Thursday, March 1, 2012

Plot: the last ten percent is the hardest.

I've just reached the point in writing my eighth novel, 'On the Nature of the Gods,' where it starts to get really hard.

The last ten percent is the hardest in terms of logic and persuasion. It is vital to weave together the threads of the narrative, and take all the characters that were developed separately in early chapters and bring them together in a climactic solution to the problems set them by the narrative. All of these people have been brought to this point, at this particular place and time, under this particular set of circumstances. No matter how ribald and absurd, it must have sufficent logic to satisfy the reader. They have to be able to follow along.

This is where control comes in, and how we end up with a wedding or something.

Oh, yeah, baby. This is defintely the climax of the book!

I slow right down. I daydream a lot. And yet at the same time, my mental gatekeeping is a lot better than it was two or three years ago. I don't write anything I don't have to. While the attitude may be different if an author was shooting for a 100,000 word manuscript, what I am doing now, is finishing the plot.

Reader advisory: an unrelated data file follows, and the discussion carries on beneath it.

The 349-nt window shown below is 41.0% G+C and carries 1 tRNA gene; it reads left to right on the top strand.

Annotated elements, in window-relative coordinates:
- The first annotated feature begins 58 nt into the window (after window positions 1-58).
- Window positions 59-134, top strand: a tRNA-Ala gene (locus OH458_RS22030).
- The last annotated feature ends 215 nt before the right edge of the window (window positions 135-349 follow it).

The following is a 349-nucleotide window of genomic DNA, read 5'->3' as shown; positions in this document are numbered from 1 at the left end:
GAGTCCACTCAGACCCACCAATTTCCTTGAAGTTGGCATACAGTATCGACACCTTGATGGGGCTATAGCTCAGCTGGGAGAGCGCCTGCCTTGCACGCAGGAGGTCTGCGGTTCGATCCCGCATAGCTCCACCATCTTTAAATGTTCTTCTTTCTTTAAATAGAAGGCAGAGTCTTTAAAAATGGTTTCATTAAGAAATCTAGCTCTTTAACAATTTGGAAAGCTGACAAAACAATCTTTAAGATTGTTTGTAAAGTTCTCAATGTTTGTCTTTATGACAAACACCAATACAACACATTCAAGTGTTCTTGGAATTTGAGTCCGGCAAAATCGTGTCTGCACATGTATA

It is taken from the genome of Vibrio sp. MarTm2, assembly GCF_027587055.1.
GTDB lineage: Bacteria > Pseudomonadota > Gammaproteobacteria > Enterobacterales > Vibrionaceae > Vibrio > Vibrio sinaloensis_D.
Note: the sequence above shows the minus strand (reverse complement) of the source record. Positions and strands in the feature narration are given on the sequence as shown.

I want to get to the end of the plot.

I'm shooting for 60,000 words, which is all it takes to call it a 'novel.'

If someone asked you for an estimate for 32,000 square feet of drywall board, would you offer them an estimate for 45,000 square feet and a microwave oven? If someone wanted a 2,500 square-foot roof done, would you ask your crew to put a few shingles on the house next door while they were at it?

("Not I," said the cat.)

What I need to do is to hit the end of my plot at about 60,000 words. At this point, 59,990 would be okay too, as the next step is re-writing, and that's when a lot of detail will be added in. This novel has no need to go over 70,000 words.

This is a comedy. It's not 'War and Peace.'

This is where we earn the big bucks, because from this point on, is where most manuscripts fail. This is where most beginning authors fail--they get 90 % of a book done. Then they start to worry about what other people think if they don't get it exactly right. This is why the wedding is so important--the book wouldn't get done otherwise.

Somehow we have to get the people to the wedding, and the only way we can do it is to write them there...getting people to where they must be on time is like planning a wedding, or anything else involving time, motion, and space, from multiple points of view.

That's why I don't want to write too much. It makes my job a lot simpler. My head only has so much capacity.

It's not nececesary to write about a wedding with three hundred guests. Too much happened, there are too many stories and too many perspectives. This particular story, 'On the Nature of the Gods,' has maybe twenty characters, and I only introduce a crowd, 'people walking down a street,' or 'people at a wedding,' if I really need it.

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